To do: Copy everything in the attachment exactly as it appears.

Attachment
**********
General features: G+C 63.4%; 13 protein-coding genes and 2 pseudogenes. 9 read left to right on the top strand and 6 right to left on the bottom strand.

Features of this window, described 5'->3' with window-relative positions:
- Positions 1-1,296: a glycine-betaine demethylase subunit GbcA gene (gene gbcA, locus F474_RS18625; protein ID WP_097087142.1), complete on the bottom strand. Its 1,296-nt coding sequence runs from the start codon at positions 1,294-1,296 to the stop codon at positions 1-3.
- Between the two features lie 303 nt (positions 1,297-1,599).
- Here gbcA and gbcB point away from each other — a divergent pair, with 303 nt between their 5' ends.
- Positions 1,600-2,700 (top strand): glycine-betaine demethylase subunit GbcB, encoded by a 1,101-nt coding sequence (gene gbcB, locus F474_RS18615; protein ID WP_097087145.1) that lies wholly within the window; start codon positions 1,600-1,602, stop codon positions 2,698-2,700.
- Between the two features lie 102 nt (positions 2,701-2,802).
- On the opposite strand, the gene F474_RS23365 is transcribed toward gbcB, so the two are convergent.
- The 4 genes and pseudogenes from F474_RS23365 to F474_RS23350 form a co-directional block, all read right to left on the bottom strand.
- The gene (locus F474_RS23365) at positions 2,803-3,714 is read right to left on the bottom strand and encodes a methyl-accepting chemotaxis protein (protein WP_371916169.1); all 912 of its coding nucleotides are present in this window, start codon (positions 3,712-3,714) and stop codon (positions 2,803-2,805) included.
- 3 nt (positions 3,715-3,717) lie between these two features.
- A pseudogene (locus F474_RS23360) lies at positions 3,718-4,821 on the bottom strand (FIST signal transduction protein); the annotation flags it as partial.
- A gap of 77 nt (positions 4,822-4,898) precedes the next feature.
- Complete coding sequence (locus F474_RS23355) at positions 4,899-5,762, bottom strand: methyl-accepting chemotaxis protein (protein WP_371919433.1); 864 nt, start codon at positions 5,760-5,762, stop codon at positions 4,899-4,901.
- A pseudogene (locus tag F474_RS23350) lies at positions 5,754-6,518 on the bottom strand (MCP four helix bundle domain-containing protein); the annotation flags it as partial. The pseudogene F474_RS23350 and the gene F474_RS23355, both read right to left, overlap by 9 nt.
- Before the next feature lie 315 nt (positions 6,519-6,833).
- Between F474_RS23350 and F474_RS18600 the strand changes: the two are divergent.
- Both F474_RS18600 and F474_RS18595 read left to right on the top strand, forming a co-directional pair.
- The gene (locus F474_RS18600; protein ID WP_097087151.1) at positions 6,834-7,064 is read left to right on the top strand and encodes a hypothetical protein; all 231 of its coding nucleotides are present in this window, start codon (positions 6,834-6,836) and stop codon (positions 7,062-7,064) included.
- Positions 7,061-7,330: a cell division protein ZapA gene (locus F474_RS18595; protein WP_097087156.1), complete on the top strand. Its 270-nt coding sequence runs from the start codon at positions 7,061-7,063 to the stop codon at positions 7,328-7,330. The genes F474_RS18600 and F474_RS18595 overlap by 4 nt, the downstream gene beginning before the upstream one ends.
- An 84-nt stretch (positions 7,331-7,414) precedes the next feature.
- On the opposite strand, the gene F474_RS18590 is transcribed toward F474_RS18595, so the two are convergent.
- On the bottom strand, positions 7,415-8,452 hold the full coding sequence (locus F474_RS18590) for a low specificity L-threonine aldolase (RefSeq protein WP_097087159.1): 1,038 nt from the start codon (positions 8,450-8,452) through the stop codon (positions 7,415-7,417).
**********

General features: G+C 63.4%; 13 protein-coding genes and 2 pseudogenes. 9 read left to right on the top strand and 6 right to left on the bottom strand.

Features of this window, described 5'->3' with window-relative positions:
- Positions 1-1,296: a glycine-betaine demethylase subunit GbcA gene (gene gbcA, locus F474_RS18625; protein ID WP_097087142.1), complete on the bottom strand. Its 1,296-nt coding sequence runs from the start codon at positions 1,294-1,296 to the stop codon at positions 1-3.
- Between the two features lie 303 nt (positions 1,297-1,599).
- Here gbcA and gbcB point away from each other — a divergent pair, with 303 nt between their 5' ends.
- Positions 1,600-2,700 (top strand): glycine-betaine demethylase subunit GbcB, encoded by a 1,101-nt coding sequence (gene gbcB, locus F474_RS18615; protein ID WP_097087145.1) that lies wholly within the window; start codon positions 1,600-1,602, stop codon positions 2,698-2,700.
- Between the two features lie 102 nt (positions 2,701-2,802).
- On the opposite strand, the gene F474_RS23365 is transcribed toward gbcB, so the two are convergent.
- The 4 genes and pseudogenes from F474_RS23365 to F474_RS23350 form a co-directional block, all read right to left on the bottom strand.
- The gene (locus F474_RS23365) at positions 2,803-3,714 is read right to left on the bottom strand and encodes a methyl-accepting chemotaxis protein (protein WP_371916169.1); all 912 of its coding nucleotides are present in this window, start codon (positions 3,712-3,714) and stop codon (positions 2,803-2,805) included.
- 3 nt (positions 3,715-3,717) lie between these two features.
- A pseudogene (locus F474_RS23360) lies at positions 3,718-4,821 on the bottom strand (FIST signal transduction protein); the annotation flags it as partial.
- A gap of 77 nt (positions 4,822-4,898) precedes the next feature.
- Complete coding sequence (locus F474_RS23355) at positions 4,899-5,762, bottom strand: methyl-accepting chemotaxis protein (protein WP_371919433.1); 864 nt, start codon at positions 5,760-5,762, stop codon at positions 4,899-4,901.
- A pseudogene (locus tag F474_RS23350) lies at positions 5,754-6,518 on the bottom strand (MCP four helix bundle domain-containing protein); the annotation flags it as partial. The pseudogene F474_RS23350 and the gene F474_RS23355, both read right to left, overlap by 9 nt.
- Before the next feature lie 315 nt (positions 6,519-6,833).
- Between F474_RS23350 and F474_RS18600 the strand changes: the two are divergent.
- Both F474_RS18600 and F474_RS18595 read left to right on the top strand, forming a co-directional pair.
- The gene (locus F474_RS18600; protein ID WP_097087151.1) at positions 6,834-7,064 is read left to right on the top strand and encodes a hypothetical protein; all 231 of its coding nucleotides are present in this window, start codon (positions 6,834-6,836) and stop codon (positions 7,062-7,064) included.
- Positions 7,061-7,330: a cell division protein ZapA gene (locus F474_RS18595; protein WP_097087156.1), complete on the top strand. Its 270-nt coding sequence runs from the start codon at positions 7,061-7,063 to the stop codon at positions 7,328-7,330. The genes F474_RS18600 and F474_RS18595 overlap by 4 nt, the downstream gene beginning before the upstream one ends.
- An 84-nt stretch (positions 7,331-7,414) precedes the next feature.
- On the opposite strand, the gene F474_RS18590 is transcribed toward F474_RS18595, so the two are convergent.
- On the bottom strand, positions 7,415-8,452 hold the full coding sequence (locus F474_RS18590) for a low specificity L-threonine aldolase (RefSeq protein WP_097087159.1): 1,038 nt from the start codon (positions 8,450-8,452) through the stop codon (positions 7,415-7,417).